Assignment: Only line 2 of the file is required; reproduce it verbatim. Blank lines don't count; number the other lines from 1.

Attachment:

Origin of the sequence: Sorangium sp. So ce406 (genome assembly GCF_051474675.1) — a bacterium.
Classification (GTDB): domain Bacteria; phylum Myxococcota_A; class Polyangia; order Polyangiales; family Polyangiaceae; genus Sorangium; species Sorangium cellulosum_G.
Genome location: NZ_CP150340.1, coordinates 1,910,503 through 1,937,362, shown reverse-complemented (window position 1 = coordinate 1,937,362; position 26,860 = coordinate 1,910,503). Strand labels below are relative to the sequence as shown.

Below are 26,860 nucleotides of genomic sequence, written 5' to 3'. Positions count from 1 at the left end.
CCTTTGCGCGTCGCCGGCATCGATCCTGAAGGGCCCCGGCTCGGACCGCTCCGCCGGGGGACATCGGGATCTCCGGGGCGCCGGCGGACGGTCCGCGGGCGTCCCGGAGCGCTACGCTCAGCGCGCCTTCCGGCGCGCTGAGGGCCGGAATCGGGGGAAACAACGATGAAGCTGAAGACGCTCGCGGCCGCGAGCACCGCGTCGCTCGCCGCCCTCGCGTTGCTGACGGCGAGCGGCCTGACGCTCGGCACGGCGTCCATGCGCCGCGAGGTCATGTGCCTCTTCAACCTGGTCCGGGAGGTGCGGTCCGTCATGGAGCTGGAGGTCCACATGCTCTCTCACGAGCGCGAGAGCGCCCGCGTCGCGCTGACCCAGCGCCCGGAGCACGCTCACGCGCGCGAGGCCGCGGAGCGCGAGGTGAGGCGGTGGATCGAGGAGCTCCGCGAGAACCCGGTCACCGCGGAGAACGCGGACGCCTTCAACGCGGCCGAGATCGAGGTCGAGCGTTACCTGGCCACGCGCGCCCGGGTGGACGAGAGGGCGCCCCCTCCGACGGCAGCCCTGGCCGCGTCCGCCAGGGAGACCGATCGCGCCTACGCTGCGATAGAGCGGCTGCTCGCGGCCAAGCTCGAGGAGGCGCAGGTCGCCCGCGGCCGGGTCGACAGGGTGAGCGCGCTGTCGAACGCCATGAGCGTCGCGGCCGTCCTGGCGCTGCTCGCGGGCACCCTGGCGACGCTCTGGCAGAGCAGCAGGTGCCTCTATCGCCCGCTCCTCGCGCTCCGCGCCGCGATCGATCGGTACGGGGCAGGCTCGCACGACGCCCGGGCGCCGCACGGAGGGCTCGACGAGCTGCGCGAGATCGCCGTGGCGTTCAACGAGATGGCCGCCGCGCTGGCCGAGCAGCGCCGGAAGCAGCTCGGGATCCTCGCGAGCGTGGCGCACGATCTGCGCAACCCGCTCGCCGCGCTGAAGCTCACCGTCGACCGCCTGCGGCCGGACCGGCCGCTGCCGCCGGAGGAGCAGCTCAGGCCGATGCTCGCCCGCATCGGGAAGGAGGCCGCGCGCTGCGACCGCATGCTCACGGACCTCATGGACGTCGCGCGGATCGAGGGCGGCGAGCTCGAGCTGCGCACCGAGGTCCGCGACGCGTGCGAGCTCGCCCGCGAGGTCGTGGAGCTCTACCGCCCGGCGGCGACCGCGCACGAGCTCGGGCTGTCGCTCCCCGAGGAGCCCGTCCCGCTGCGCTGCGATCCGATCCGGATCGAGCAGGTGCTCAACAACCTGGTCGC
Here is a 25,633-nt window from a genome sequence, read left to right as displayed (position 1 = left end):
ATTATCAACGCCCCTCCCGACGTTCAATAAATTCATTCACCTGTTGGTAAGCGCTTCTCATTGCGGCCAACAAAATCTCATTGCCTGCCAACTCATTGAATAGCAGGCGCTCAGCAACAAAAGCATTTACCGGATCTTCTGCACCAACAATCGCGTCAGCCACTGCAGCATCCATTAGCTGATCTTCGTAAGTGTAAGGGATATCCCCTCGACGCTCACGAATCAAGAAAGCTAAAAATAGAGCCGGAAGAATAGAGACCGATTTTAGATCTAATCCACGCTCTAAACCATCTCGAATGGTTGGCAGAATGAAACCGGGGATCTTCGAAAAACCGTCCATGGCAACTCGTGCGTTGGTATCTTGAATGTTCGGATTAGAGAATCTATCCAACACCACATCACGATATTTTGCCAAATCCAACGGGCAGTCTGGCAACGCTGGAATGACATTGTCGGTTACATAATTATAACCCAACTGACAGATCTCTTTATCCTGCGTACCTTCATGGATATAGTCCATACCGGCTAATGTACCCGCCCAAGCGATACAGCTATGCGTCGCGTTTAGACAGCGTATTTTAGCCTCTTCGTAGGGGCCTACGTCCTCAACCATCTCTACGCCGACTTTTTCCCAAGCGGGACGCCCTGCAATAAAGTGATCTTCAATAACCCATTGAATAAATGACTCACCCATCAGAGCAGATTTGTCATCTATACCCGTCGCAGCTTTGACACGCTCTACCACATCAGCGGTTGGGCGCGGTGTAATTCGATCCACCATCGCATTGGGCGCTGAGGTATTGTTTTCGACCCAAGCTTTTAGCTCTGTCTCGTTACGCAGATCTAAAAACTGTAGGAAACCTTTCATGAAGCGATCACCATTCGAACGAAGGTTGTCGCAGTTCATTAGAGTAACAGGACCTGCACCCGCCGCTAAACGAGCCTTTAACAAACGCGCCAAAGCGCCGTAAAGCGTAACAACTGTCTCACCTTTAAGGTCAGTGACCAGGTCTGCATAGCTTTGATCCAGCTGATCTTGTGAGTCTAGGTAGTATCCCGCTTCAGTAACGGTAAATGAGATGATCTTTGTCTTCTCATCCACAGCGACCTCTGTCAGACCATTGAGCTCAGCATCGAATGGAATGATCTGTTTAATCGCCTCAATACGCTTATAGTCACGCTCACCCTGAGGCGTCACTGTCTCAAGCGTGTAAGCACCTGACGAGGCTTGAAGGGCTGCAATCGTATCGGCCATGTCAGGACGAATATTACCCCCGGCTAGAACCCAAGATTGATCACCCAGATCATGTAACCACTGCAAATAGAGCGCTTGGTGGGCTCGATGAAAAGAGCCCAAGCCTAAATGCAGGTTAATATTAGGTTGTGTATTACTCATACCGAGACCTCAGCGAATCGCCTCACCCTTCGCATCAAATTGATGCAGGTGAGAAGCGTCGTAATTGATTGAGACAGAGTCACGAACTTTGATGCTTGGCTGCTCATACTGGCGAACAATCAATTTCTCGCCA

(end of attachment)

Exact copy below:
Classification (GTDB): domain Bacteria; phylum Myxococcota_A; class Polyangia; order Polyangiales; family Polyangiaceae; genus Sorangium; species Sorangium cellulosum_G.